Editor's note: This article first appeared in the Q4 2021 issue of Morningstar magazine. Click here to subscribe.
The topic of environmental, social, and governance investing seems to be as polarizing as modern-day politics. It evokes powerful emotions, making it challenging for the different factions to find middle ground, or to even hear one another at all.
At Morningstar, we are fundamentally data-driven analysts and researchers striving to provide unbiased analysis. One way we can analyze the many facets of ESG is through the lens of an emerging and rigorous theoretical asset-pricing framework that embraces classical finance as well as behavioral finance. As regular readers of this magazine know, we call this the popularity asset pricing model, or PAPM.
Generally, investors approach ESG from one of two perspectives: risk and return or values and impact. Both views are valid, and the PAPM allows for both. Importantly, they need not be mutually exclusive. An investor’s holistic perspective on ESG is improved by trying to understand the different views and their interactions.
Views on Risk and Return From what is known as a pecuniary, or financial, perspective, there is a wide range of disagreement around how ESG impacts risk and return.
ESG Outperforms Without Superior Skill This group of investors believes that ESG investments will lead to superior risk-adjusted returns, because ESG risks are systematically not being properly reflected in asset prices to the degree that it leads to exploitable levels of asset mispricing. With this view, superior investment skill is not necessary to exploit the mispricing. This is the view of ESG evangelists.
ESG Outperforms With Superior Skill This group believes that ESG investments can lead to superior risk-adjusted returns conditional on superior investment skill (perhaps aided by superior information) in assessing ESG. Supporting this belief is the thesis that the market is less efficient at pricing ESG risks. As with other forms of active management, one must have an informational advantage or be better at interpreting available information. This is the view of ESG advocates.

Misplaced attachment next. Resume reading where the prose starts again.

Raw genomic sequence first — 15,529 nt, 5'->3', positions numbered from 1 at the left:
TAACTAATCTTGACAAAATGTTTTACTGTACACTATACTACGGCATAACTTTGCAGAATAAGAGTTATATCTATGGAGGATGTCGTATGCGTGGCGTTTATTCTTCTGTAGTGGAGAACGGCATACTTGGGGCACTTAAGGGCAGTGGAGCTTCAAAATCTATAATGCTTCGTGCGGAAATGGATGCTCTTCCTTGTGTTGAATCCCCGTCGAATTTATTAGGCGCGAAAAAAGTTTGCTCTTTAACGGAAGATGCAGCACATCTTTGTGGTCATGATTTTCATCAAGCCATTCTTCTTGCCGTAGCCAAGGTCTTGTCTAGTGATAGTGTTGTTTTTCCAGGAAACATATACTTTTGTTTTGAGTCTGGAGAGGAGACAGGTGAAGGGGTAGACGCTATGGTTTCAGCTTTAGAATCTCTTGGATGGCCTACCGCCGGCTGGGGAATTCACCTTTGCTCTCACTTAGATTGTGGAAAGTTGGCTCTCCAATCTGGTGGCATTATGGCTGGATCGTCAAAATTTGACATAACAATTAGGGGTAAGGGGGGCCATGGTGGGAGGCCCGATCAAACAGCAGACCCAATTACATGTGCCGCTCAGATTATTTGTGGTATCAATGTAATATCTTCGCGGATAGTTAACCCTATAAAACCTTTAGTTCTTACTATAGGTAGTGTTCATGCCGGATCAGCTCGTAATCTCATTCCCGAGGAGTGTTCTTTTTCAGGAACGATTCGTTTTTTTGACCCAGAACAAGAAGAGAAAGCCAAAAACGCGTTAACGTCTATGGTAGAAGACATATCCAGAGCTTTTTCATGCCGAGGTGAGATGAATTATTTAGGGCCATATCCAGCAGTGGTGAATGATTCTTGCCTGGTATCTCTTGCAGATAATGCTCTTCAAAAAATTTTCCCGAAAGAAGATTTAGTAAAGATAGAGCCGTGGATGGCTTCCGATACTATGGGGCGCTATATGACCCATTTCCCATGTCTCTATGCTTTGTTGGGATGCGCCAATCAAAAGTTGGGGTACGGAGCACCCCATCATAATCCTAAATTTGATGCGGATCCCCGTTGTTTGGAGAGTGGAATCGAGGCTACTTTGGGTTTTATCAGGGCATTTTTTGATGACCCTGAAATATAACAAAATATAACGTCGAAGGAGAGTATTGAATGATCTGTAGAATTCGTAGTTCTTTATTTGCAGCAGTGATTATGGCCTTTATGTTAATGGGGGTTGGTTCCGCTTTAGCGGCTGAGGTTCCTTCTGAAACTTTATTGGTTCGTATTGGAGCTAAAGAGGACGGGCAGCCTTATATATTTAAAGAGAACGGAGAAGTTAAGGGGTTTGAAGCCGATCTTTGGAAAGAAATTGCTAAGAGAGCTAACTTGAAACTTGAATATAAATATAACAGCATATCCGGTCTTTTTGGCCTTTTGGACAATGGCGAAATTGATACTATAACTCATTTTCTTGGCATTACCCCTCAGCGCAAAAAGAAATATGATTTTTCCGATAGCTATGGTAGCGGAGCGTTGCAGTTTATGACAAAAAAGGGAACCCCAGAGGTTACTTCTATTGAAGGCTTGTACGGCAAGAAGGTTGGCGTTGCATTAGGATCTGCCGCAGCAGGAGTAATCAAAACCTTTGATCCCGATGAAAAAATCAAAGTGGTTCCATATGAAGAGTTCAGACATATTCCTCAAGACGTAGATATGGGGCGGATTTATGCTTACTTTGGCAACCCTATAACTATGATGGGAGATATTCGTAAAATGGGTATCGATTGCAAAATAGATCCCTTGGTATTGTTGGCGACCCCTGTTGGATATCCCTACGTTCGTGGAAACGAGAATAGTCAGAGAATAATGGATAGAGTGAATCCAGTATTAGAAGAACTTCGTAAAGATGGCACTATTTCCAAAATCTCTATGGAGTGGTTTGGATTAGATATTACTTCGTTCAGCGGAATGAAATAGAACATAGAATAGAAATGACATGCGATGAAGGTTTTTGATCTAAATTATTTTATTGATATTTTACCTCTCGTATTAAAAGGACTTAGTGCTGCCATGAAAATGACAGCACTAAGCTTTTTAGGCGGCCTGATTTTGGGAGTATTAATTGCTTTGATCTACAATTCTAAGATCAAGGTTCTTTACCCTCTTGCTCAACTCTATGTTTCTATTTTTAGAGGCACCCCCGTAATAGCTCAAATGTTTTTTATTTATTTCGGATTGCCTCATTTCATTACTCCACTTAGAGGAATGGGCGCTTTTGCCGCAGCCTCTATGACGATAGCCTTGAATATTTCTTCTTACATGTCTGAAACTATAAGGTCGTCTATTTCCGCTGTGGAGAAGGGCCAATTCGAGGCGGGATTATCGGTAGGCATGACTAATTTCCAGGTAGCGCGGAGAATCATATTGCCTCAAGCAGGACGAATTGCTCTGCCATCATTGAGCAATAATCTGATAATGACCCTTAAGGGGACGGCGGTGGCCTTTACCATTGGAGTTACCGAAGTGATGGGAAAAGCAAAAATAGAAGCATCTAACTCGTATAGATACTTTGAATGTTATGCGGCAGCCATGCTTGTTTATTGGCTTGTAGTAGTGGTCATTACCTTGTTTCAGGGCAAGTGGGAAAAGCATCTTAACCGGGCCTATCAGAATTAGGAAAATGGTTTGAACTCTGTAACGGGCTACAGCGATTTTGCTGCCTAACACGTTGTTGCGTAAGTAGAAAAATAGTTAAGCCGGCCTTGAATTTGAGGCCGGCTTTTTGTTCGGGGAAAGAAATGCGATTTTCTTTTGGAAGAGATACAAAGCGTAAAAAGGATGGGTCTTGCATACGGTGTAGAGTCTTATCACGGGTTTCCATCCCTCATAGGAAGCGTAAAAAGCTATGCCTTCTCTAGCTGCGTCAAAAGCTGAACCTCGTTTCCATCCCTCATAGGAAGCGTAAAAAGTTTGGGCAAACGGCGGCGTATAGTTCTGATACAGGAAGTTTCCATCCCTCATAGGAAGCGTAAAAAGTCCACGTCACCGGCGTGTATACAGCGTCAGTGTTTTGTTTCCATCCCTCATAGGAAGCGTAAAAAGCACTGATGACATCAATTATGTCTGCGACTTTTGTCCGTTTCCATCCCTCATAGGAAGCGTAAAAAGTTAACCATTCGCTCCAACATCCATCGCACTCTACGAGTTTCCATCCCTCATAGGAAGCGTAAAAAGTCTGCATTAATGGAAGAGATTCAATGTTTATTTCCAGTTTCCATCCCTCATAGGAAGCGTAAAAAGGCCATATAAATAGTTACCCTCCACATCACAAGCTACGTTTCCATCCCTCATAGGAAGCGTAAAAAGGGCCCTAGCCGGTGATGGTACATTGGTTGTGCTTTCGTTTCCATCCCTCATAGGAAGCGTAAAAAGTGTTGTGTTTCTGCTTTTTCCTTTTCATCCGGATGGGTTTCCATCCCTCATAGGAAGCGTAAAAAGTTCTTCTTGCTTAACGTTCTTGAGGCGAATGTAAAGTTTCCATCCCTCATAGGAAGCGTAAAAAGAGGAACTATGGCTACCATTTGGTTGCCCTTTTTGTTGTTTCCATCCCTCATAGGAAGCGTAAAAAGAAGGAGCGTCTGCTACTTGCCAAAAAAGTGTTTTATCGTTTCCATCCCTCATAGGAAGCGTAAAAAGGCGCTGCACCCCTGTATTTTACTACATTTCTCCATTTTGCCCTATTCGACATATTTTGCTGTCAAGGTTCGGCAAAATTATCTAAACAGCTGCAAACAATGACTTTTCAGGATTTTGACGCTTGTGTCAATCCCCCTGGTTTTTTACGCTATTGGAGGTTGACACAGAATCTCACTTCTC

ESG Performance Neutral This group believes that ESG risks, like all risks, are competitively priced, and to the degree that there is some level of asset mispricing/market inefficiency, it is difficult to produce superior risk-adjusted returns. This is the view of ESG skeptics.
ESG Underperforms This group believes that ESG investments will lead to inferior risk-adjusted returns. It regards ESG endeavors as a waste of money and resources that do not improve expected cash flows. This is the view of ESG detractors. We should note that the track record and evidence around easily exploitable opportunities, as well as active management, do not bode well for the first two risk and return views. Nor do they bode well for the final view, as this would suggest one could simply short stocks with attractive ESG attributes. Millions of investors seek superior returns. Many attempt to exploit any and all informational advantages. This is a powerful force acting against easily exploitable mispricing opportunities.
Values and Impact Preferences Many investors have nonpecuniary values and impact preferences that they want reflected in their portfolios. Importantly, an investor can simultaneously have values and impact preferences as well as any of the pecuniary views.
In the PAPM, the growing number of values- and impact-oriented investors, in particular those with nonpecuniary preferences for desirable ESG characteristics, may end up having a pecuniary impact on risk and return.
From a basic supply/demand perspective, if the number of investors who want portfolios with ESG attributes has been increasing (relative to supply), this may have helped the recent performance of stocks with better ESG characteristics. In the future, to the degree that demand increases faster than supply, it is reasonable to assume that on average stocks with better ESG characteristics will outperform. At some point, the popularity of ESG investing will reach something akin to a new equilibrium, reflecting a new higher level of popularity for assets with attractive ESG attributes. At this point, if all else is equal, the investments with the strongest ESG characteristics will have relatively high prices, and therefore, investors should expect lower future returns.